Become a Member

Get access to more than 30 brands, premium video, exclusive content, events, mapping, and more.

Already have an account? Sign In

Become a Member

Get access to more than 30 brands, premium video, exclusive content, events, mapping, and more.

Already have an account? Sign In



Conquer Any Mountain: Climbing Tips For Triathletes From Maik Twelsiek

Climbing tips from three-time Ironman champion Maik Twelsiek.

For access to all of our training, gear, and race coverage, plus exclusive training plans, FinisherPix photos, event discounts, and GPS apps, sign up for Outside+.

Climbing tips from three-time Ironman champion Maik Twelsiek.

Maik Twelsiek, known among friends as the GCM (German Cycling Machine), coaches an annual spring training camp in Tucson along with wife and fellow pro Hillary Biscay. Several 2014 campers came from entirely flat locations with little to no experience ascending. Twelsiek patiently coached them with these tips that can help anyone struggling to get up that hill:

– Research beforehand. For long climbs, (e.g. the 20-plus-mile climb up Tucson’s Mount Lemmon), know what to expect—things like distance, water stops, steepness, traffic, sharp turns on the downhill, road surface and temperature at the top.

– Ride behind a coach, mentor or more experienced climber and follow his or her cues.

– Eat and drink when going up!

– Be patient, especially on climbs of 10-plus miles. A longer climb takes time—it’s not something you can push over with a little burst out of the saddle.

– Remember that you’ll be getting less oxygen as you go up in elevation, so modify your effort accordingly.

– Vary your position. “I personally like to mix it up between sitting and spinning or standing. The climb up Mount Lemmon is more than 20 miles long without any interruption, so it’s sometimes nice to take pressure out of the saddle and relax the back for a while. Also, every mile marker is well marked, so my coach often gives me a workout for the ride up. For example, ride one mile standing in a big gear with low cadence, the next mile recover sitting with easier watts, then again the next mile in a big gear and standing with higher watts. I have to admit I really like this. I do it five times and before I know it the first 10 miles are already done!”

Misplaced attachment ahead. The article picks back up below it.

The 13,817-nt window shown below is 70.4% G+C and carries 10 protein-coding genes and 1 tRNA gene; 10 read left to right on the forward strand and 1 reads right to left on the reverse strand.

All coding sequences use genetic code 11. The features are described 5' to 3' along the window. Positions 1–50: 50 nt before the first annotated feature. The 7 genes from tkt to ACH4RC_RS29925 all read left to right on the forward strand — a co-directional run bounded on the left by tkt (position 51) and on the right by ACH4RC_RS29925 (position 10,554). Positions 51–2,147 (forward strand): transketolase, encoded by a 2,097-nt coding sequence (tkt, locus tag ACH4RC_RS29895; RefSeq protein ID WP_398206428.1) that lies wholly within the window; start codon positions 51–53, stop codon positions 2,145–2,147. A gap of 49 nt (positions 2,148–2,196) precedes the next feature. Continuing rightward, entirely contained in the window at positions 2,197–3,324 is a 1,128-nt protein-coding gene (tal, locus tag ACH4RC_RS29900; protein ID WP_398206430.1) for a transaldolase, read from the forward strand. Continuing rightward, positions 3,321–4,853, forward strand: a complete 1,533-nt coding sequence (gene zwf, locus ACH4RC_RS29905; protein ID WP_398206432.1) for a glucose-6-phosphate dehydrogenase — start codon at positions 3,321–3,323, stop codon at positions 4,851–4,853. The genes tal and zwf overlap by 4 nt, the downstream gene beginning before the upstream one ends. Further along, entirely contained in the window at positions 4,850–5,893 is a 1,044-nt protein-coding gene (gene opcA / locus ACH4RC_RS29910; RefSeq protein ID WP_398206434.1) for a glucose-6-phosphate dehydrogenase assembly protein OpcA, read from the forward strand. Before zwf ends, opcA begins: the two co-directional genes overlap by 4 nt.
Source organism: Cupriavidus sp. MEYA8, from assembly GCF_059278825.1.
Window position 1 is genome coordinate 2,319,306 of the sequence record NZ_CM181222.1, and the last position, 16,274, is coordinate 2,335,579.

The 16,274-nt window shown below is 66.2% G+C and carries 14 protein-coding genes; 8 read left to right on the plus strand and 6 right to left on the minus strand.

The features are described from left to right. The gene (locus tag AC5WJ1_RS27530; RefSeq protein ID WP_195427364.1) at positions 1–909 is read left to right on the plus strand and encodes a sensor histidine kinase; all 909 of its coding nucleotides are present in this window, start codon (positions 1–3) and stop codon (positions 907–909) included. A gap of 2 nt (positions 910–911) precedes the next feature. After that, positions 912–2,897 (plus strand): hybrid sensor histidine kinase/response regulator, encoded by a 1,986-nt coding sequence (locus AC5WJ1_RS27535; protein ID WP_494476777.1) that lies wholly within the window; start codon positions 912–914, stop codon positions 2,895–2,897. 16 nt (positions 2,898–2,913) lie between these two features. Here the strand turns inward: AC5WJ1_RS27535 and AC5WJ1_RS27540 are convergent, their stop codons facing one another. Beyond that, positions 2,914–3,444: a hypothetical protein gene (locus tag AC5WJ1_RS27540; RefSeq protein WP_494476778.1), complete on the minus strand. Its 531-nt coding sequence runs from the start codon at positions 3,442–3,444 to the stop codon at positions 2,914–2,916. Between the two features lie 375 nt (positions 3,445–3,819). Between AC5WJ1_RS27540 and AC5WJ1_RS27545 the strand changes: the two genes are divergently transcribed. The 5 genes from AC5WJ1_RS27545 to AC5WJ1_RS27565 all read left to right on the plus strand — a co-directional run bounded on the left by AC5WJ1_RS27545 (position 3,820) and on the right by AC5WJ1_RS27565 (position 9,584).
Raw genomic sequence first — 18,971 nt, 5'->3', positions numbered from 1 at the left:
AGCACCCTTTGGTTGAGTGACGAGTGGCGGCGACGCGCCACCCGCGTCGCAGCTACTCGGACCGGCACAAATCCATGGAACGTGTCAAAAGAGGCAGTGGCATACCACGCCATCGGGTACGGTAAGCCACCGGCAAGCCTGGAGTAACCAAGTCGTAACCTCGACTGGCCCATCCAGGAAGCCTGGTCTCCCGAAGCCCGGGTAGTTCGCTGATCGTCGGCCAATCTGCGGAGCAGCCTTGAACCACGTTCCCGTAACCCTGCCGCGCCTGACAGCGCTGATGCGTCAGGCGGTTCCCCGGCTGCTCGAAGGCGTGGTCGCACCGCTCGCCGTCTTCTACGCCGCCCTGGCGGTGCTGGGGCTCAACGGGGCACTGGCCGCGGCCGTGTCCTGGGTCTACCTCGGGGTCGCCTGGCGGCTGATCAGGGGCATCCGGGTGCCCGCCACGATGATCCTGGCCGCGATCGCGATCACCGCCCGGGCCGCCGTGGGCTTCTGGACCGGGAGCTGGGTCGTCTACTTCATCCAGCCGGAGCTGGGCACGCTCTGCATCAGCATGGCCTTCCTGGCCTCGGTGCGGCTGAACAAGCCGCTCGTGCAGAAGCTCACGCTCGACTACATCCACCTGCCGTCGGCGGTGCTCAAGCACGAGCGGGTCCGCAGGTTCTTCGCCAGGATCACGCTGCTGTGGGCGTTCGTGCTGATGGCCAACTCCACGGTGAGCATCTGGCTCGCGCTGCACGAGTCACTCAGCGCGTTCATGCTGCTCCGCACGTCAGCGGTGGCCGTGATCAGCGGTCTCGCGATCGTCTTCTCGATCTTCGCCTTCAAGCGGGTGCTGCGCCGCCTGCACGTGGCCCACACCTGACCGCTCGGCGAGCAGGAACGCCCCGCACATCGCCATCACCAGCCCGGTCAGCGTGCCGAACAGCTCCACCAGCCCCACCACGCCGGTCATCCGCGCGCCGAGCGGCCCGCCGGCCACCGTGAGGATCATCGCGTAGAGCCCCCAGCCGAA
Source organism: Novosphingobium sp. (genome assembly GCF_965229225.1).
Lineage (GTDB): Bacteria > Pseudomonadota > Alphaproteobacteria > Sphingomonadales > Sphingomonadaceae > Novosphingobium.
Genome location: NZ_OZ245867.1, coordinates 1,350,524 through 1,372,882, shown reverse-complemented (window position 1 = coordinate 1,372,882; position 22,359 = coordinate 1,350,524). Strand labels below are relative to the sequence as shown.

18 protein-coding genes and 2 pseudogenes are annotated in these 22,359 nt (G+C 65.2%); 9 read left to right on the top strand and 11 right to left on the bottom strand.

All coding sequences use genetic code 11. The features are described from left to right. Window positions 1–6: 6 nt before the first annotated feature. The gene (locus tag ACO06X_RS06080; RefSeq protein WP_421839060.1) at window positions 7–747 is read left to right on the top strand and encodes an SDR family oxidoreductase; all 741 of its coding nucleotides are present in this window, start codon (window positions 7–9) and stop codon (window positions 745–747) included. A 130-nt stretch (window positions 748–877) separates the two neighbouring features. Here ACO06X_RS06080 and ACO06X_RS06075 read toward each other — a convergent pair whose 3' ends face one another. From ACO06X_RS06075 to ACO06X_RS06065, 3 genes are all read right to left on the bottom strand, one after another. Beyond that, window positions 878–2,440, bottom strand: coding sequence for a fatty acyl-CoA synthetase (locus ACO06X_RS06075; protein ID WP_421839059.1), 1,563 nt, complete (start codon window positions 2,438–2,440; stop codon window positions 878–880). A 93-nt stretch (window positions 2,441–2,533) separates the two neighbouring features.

RELATED: Descending Tips For Triathletes

Maik’s Mountains

Twelsiek shares his favorite Tucson-area rides, as well as his sentimental favorite in Germany.

Mount Lemmon
Tucson, Ariz.
20.5 miles

“I love this ride because it’s a nice, steady long climb, there are not too many cars and the street surface is good. Also in summer it’s a great option to get out of the heat in town—it’s way cooler up there! The climb is not too steep, but you can get a great workout and gain some strength.”

Kit Peak
Tucson, Ariz.
12 miles

“This is a little bit steeper and shorter than Mount Lemmon, also with a good road surface, and it’s a very solid ride there and back from town. It’s always exciting to ride there and see the mountain getting closer, then you crush the climb and are smashed when you reach the top, but unfortunately you still have to ride back to town—and pretty often the wind is against you. It takes something out of you!”

Madera Canyon
Tucson, Ariz.
13.5 miles

“It’s nice to add this climb onto the famous ‘Shoot Out’ group ride every Saturday morning. The first 10 miles you don’t notice that you are really going uphill, but the last four miles reminds you badly!”

Hermanns Denkmal
Detmold, Germany
2 miles

“This is my little hill back home where I always did my hill repeats and big-gear strength workouts. It’s not as long as what you find in Tucson but it has 170 meters of climbing over three kilometers. You can do a nice loop up, down the other side, around the flats and back up again—and there’s a German bakery on the course. There are a lot of rolling hills where I grew up but nothing long, so this is a highlight. Lots of suffering has happened there!”

RELATED: Why ‘Hard’ Courses Are Easier